However, solving the case is nowhere near as hopeless as finding the proverbial needle in a haystack. Why not? Because, I think, whoever (singular or plural) ordered Todd’s killing, and murdered Michelle, too, had access to a slush fund. By “slush fund”, I mean an established and ongoing source of payments that could, for example, buy a man’s silence, and perhaps his family’s silence too (let’s leave it vague for now) over a period of years. Access to a slush fund therefore limits the potential perpetrators.
There is also a chance that Todd made enemies in Ukraine during an earlier posting in that country. I cannot rule this scenario out, particularly as it would mean establishing motive before Todd arrived in Rio de Janeiro.
This is what I know about Todd Staheli: Todd stood up for what he believed in; he set an example for others. He never abandoned the evangelism of his early life – his LDS mission, the certainty of his faith. He took those certainties, those incontrovertible values, to places in the world where they would rub up against a baser form of humanity or, simply, where decisions and choices were corrupted and some form of compromise often inserted itself.
Todd wanted to change the world, and he never stopped trying.
November 21st, 2022. LATEST NEWS on the case. The endgame is approaching. We’ll soon find out if the Honorable Tena Campbell, a judge at the U.S. District Court in Salt Lake City, Utah, decides if the Stahelis’ lawsuit will go to trial.
But now I’m wondering if the most valuable potential witness of all has been overlooked. More on this below…
For their part, the Washington, D.C.-based lawyers for the defendant, Petrobras, have responded to the Stahelis’ lawsuit, called a “Complaint” in the legal jargon, with a “Motion to Dismiss”. According to the Motion to Dismiss, “Plaintiffs [i.e. the Staheli siblings] have alleged absolutely no facts plausibly linking Petrobras to the murders… Plaintiffs attempt to manufacture a claim by asserting that the murders were connected to the highly-publicized ‘Operation Lava Jato’ investigation in Brazil.” It’s “a provocative theory based on sheer speculation” which “does not allege a single act by Petrobras in any way connected to the murders”. On top of that, the murders were carried out in Brazil (“absolutely no part of these events occurred in Utah”), so the lawsuit should not be heard at the Salt Lake City courthouse (this is an “improper venue” in the legalese of the Petrobras lawyers).
But someone wanted Todd dead. And you’d bet your bottom dollar that it was a person or persons connected with, or working in, the oil industry.
The Stahelis’ lawyers got the chance to add extra arguments to their lawsuit before Judge Campbell’s ruling.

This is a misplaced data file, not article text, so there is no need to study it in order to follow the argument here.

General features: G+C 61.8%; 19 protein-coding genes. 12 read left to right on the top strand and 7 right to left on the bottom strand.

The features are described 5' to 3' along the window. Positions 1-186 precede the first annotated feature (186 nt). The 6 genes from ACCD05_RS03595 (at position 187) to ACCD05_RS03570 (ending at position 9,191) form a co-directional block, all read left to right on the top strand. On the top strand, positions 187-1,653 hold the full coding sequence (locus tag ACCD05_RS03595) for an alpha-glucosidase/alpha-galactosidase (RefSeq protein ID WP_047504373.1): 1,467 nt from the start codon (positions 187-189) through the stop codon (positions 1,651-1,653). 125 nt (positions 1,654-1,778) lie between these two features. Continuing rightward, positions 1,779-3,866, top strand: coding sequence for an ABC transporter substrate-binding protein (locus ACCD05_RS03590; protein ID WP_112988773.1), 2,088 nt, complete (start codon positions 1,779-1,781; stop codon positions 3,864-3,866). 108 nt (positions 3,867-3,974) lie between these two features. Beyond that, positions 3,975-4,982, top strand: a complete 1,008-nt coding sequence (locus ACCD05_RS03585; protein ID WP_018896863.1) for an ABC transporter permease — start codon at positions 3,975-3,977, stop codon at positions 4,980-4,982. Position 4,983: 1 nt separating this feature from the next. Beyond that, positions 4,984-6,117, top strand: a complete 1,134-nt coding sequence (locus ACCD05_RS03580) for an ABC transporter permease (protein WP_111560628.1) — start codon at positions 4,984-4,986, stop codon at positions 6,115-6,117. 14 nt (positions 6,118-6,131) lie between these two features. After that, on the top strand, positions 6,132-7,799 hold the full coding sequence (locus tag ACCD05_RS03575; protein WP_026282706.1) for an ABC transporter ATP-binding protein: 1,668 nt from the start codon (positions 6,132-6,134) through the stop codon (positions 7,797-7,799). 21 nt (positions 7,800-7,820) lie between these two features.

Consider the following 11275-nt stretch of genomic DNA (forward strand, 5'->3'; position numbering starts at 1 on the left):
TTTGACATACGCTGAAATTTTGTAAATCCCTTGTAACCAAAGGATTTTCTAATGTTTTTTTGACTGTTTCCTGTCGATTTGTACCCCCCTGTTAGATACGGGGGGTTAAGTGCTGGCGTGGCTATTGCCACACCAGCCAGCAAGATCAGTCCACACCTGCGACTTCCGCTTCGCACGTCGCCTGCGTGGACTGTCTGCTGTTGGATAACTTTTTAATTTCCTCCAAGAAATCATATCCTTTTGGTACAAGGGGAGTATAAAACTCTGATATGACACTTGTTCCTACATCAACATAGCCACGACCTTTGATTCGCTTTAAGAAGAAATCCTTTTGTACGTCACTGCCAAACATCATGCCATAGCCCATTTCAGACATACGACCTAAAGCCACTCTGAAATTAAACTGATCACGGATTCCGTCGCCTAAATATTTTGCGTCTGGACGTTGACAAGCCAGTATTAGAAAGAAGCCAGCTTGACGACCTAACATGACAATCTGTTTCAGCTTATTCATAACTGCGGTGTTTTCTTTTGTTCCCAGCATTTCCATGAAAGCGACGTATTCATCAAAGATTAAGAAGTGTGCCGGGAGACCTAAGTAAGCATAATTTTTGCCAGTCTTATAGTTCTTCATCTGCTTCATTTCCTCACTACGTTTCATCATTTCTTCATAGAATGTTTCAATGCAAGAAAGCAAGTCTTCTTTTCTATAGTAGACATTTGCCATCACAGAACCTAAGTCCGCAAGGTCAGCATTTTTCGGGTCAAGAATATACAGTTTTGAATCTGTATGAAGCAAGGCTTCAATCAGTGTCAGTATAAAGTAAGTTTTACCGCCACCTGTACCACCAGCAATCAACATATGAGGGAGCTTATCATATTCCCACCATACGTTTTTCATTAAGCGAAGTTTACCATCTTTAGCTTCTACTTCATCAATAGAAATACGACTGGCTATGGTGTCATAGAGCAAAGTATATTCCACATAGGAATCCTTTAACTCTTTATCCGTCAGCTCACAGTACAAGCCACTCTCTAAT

So what else has Team Staheli got?
Two “confidential witnesses” (“CWs”), both individuals with long careers at Petrobras. Neither is named, apparently for fear of reprisals. CW1 worked under Paulo Roberto Costa at the time of the Staheli murders. S/he told the Staheli lawyers that all major decisions for the Bolivia to Brazil pipeline (meaning, Transredes) “were made by Petrobras through Costa” and that Costa and Petrobras were stealing large amounts of money from Shell. Costa was responsible for approving cost overruns on the pipeline project, putting him in the perfect position to inflate the value of contacts with the connivance of contractors. CW2 was a peer of Costa, and confirmed to the Stahelis’ legal team that Costa had a “demonstrable” history of approving corrupt deals – other employees at Petrobras either had their snouts in the trough or chose to turn a blind eye to the thievery in order to (as the Complaint rather coyly puts it) “avoid negative consequences for themselves”. Meanwhile, “less than two months after the murders of Todd and Michelle, Costa was suddenly promoted from his mid-level management position [surpassing] dozens of other higher ranking and better qualified internal candidates at Petrobras”. According to CW2, Costa’s promotion “only make sense when viewed as a reward from Petrobras […] for silencing Todd and preventing the disclosure of Petrobras’ corruption…”
No smoking gun there.
But has a key potential witness been missed?
I recently came across a man who received what he understood to be a grave verbal threat on a Rio de Janeiro street, in the period before the Lava Jato scandal broke in Brazil. This man hated the rampant corruption at Petrobras and was keen to do something about it. Going public via the media was, as I understand it, out of the question for him. Instead, the man tried to call out the wrongdoings at Petrobras internally. His reward? An encounter – very unlikely to be by chance – with another man on that Rio street, who gave him a message. The messenger told the man who hated the corruption at Petrobras that he should be very, very careful. Someone high up in Petrobras was not happy with this man. The messenger on the Rio street mentioned the person high up in Petrobras by name. And on hearing the name, the would-be whistleblower was afraid enough to believe his life was in danger.
Check back regularly for updates on my investigation and on the passage of the Stahelis’ lawsuit through the Utah court system.
© Nick Foster. Brief passages may be quoted with acknowledgement of source. This website was produced in, and operates from, the Kingdom of Belgium.